1995 PEP

The ULS Report

Helping people conserve resources and reduce waste by Using Less Stuff

May-June 1995 Volume II, Number 3


The War on Waste:

Doing a Little to Save a Lot

How often do you drive? There are 172 million licensed drivers in the U.S., each driving an average of 13,000 miles per year, using 769 gallons of gas at a rate of 16.9 miles per gallon. What happens if these drivers a.) improve fuel economy by only about one mile per gallon to 18 MPG; b.) drive 10% less by switching to public transportation or walking to work one day a week; or c.) both?

                               Out for a Spin (Control)
		  (Based on 172 million U.S. licensed drivers)

                                                          In billions    
            # of Miles           Gallons   Total    Total   Gallons     $ 
             /Driver    MPG     /Driver  Gallons     $       Saved    Saved
Today	     13,000     16.9      769     132.3     158.8     ---      ---

Better Fuel 
Economy      13,000     18.0      722     124.2     149.0      8.1     9.8

10% Less     11,700     16.9      692     119.0     142.8      13.3   16.0

Better Fuel 
Economy +
Drive Less   11,700     18.0      650     111.8     134.2     20.5    24.6

Raw data sources: Federal Highway Administration, U.S. Dept.
of Transportation

As shown above, the savings are nothing short of staggering. Just improving gas mileage to 18 MPG would save 8.1 billion gallons of gas and almost $10 billion annually! Savings for reduced mileage, and better fuel economy plus reduced mileage, go up even more dramatically.

Now, let's look at vegetarianism. According to a recent Vegetarian Times study, 12.5 million Americans don't eat meat. That may sound like a lot of people, but it's only 5% of the total population. The other 95%, or 250 million of us, are m eat eaters.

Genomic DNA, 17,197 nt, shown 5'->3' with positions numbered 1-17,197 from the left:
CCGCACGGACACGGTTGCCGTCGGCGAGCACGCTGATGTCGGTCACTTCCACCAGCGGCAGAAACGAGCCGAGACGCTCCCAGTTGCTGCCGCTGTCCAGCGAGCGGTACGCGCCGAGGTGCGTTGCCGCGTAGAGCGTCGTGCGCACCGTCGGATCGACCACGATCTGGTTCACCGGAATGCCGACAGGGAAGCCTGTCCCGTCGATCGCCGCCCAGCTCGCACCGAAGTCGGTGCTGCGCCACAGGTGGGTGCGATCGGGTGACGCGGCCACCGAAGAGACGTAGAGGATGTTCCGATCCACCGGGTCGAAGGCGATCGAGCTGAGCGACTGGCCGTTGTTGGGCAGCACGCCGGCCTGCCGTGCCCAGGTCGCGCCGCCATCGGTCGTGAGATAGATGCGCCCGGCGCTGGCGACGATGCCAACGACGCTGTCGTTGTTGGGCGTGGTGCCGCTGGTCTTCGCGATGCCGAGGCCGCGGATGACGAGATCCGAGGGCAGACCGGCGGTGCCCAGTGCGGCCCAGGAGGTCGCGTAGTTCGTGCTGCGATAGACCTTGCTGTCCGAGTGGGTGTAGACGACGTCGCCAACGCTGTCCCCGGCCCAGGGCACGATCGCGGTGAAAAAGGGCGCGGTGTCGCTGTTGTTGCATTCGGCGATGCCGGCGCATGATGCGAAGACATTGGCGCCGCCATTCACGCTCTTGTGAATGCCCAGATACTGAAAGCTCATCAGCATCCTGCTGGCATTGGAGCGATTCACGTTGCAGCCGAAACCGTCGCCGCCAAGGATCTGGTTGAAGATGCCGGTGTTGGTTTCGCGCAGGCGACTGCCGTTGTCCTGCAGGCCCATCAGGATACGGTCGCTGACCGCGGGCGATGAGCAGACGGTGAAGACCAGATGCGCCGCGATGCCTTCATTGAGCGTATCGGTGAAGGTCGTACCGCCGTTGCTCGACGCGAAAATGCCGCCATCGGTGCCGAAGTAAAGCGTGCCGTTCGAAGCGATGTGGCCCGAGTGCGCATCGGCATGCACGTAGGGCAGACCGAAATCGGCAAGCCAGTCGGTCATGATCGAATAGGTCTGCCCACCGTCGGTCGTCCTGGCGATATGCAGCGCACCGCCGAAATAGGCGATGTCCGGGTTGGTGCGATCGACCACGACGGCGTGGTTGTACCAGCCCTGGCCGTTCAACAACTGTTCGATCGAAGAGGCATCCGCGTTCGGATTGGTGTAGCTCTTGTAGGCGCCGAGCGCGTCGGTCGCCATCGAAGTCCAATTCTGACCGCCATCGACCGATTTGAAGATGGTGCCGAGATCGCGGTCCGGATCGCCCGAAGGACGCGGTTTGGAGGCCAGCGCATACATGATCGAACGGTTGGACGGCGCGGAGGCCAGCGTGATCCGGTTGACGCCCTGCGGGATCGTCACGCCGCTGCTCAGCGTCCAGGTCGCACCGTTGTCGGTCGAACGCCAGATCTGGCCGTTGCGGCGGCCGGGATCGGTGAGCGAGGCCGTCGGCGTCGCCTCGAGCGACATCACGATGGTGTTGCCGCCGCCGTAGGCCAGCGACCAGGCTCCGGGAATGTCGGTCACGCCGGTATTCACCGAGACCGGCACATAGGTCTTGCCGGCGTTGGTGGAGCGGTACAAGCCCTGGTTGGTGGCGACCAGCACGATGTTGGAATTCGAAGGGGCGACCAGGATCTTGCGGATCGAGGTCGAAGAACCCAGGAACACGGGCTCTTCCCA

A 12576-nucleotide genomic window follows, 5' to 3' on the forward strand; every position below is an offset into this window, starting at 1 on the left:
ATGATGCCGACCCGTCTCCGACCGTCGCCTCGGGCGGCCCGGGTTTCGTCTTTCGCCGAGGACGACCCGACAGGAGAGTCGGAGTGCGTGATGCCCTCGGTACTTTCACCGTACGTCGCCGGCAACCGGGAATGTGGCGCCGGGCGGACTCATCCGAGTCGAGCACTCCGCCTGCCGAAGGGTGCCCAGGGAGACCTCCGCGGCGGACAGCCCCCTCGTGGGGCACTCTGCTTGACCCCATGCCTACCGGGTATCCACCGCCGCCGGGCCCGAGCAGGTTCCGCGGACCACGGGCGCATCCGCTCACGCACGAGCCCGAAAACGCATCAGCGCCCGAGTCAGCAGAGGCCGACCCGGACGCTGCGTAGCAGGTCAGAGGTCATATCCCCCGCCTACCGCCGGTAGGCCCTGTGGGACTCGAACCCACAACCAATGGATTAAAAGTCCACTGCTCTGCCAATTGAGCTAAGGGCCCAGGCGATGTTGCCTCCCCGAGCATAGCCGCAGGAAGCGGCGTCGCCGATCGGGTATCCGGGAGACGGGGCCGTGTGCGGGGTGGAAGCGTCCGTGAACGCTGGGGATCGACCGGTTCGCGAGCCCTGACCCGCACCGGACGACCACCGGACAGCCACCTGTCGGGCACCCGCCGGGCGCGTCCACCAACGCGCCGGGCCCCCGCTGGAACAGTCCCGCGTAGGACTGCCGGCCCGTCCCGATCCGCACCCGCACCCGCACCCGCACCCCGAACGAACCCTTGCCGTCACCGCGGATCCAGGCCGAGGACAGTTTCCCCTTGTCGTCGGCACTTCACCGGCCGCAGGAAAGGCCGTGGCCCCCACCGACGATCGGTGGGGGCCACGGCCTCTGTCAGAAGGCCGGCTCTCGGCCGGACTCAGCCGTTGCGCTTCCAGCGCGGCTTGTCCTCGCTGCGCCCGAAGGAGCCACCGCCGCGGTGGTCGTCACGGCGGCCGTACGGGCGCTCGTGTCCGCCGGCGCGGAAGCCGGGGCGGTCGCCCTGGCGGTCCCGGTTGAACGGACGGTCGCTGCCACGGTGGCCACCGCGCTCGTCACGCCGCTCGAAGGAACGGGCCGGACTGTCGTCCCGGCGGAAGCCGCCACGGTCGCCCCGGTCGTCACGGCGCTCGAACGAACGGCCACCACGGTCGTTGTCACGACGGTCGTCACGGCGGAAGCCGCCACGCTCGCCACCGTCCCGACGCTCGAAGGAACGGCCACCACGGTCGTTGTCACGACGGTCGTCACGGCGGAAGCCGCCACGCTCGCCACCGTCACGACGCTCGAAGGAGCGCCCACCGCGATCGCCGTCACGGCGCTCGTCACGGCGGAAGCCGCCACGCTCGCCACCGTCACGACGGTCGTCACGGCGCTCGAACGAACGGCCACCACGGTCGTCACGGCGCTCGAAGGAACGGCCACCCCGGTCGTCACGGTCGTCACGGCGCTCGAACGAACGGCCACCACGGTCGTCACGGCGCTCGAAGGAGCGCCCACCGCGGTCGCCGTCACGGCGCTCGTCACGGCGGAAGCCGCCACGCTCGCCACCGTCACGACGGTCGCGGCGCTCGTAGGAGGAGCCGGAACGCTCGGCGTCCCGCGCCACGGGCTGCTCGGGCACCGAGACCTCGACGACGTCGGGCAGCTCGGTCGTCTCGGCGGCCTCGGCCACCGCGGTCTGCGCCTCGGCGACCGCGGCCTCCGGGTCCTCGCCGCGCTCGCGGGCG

Vegetarians actually are helping the planet by minimizing the resources needed to collect and consume protein. That's because raising animals for food stock is a far more resource-intensive process -- from four to ten times as intensive as processing vege table protein.

Will the rest of the population follow their lead? To be honest, the answer is probably "no". But, in reality, they don't have to, as long as they're willing to just do a little. Here's why:

Let's say we declared the first workday of every week Meatless Monday. (Sounds familiar to those of you who lived through World War II, doesn't it?) Doing so means that 95% of Americans give up meat for one day a week -- hardly a major inconvenience, and potentially a money-saving one. What's the approximate effect on total meat consumption?

The math is rather simple: Since Monday is one-seventh of all days, it accounts for 14.3% of meat serving occasions. Thus, we would reduce meat consumption by about 15%. That's almost three times the amount of meat saved by the full-time vegetarians!

As you can see, conserving resources and energy is really a big numbers game. Because there are so many people in this country, each of us doing a little will save a lot. In fact, it's better to have all of us participate in some small way than to have re latively few of us go all-out.

This type of thinking is far from new. Asking everyone to pitch in and do a small part was actually a big part of the 1940s war effort, bigger even than recycling. Today, we're also fighting a war -- a war on waste. And the exact same strategy applies: It 's up to all of us to use less stuff. Remember, the small contributions of many far outweigh the large contributions of a few.